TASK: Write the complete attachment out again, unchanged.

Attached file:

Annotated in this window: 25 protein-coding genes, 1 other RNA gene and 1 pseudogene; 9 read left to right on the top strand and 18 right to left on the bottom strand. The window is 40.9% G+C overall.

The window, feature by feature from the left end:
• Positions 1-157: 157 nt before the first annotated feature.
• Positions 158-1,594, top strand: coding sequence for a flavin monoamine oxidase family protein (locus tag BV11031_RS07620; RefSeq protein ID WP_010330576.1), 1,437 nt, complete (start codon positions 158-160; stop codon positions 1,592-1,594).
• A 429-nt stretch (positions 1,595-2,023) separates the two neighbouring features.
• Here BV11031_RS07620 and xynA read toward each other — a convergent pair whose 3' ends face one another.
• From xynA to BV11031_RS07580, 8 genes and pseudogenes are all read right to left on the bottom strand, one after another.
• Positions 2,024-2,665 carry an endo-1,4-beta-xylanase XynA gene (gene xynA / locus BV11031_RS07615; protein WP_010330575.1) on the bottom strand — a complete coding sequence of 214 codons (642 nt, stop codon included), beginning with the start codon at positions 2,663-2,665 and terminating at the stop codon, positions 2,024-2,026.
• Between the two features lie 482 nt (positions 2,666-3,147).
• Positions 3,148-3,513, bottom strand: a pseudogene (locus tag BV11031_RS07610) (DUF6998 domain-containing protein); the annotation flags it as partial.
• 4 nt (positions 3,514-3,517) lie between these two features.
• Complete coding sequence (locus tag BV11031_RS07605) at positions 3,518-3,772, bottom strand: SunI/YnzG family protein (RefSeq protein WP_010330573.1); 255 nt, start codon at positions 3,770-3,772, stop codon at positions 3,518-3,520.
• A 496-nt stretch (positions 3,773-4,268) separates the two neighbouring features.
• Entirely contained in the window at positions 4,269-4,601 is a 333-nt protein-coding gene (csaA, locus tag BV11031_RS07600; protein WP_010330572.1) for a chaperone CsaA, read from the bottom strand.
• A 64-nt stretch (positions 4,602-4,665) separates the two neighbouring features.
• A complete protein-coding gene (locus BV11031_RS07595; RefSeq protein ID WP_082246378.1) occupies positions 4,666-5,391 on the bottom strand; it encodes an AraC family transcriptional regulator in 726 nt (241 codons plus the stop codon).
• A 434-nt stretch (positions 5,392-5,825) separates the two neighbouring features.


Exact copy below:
Annotated in this window: 25 protein-coding genes, 1 other RNA gene and 1 pseudogene; 9 read left to right on the top strand and 18 right to left on the bottom strand. The window is 40.9% G+C overall.

The window, feature by feature from the left end:
• Positions 1-157: 157 nt before the first annotated feature.
• Positions 158-1,594, top strand: coding sequence for a flavin monoamine oxidase family protein (locus tag BV11031_RS07620; RefSeq protein ID WP_010330576.1), 1,437 nt, complete (start codon positions 158-160; stop codon positions 1,592-1,594).
• A 429-nt stretch (positions 1,595-2,023) separates the two neighbouring features.
• Here BV11031_RS07620 and xynA read toward each other — a convergent pair whose 3' ends face one another.
• From xynA to BV11031_RS07580, 8 genes and pseudogenes are all read right to left on the bottom strand, one after another.
• Positions 2,024-2,665 carry an endo-1,4-beta-xylanase XynA gene (gene xynA / locus BV11031_RS07615; protein WP_010330575.1) on the bottom strand — a complete coding sequence of 214 codons (642 nt, stop codon included), beginning with the start codon at positions 2,663-2,665 and terminating at the stop codon, positions 2,024-2,026.
• Between the two features lie 482 nt (positions 2,666-3,147).
• Positions 3,148-3,513, bottom strand: a pseudogene (locus tag BV11031_RS07610) (DUF6998 domain-containing protein); the annotation flags it as partial.
• 4 nt (positions 3,514-3,517) lie between these two features.
• Complete coding sequence (locus tag BV11031_RS07605) at positions 3,518-3,772, bottom strand: SunI/YnzG family protein (RefSeq protein WP_010330573.1); 255 nt, start codon at positions 3,770-3,772, stop codon at positions 3,518-3,520.
• A 496-nt stretch (positions 3,773-4,268) separates the two neighbouring features.
• Entirely contained in the window at positions 4,269-4,601 is a 333-nt protein-coding gene (csaA, locus tag BV11031_RS07600; protein WP_010330572.1) for a chaperone CsaA, read from the bottom strand.
• A 64-nt stretch (positions 4,602-4,665) separates the two neighbouring features.
• A complete protein-coding gene (locus BV11031_RS07595; RefSeq protein ID WP_082246378.1) occupies positions 4,666-5,391 on the bottom strand; it encodes an AraC family transcriptional regulator in 726 nt (241 codons plus the stop codon).
• A 434-nt stretch (positions 5,392-5,825) separates the two neighbouring features.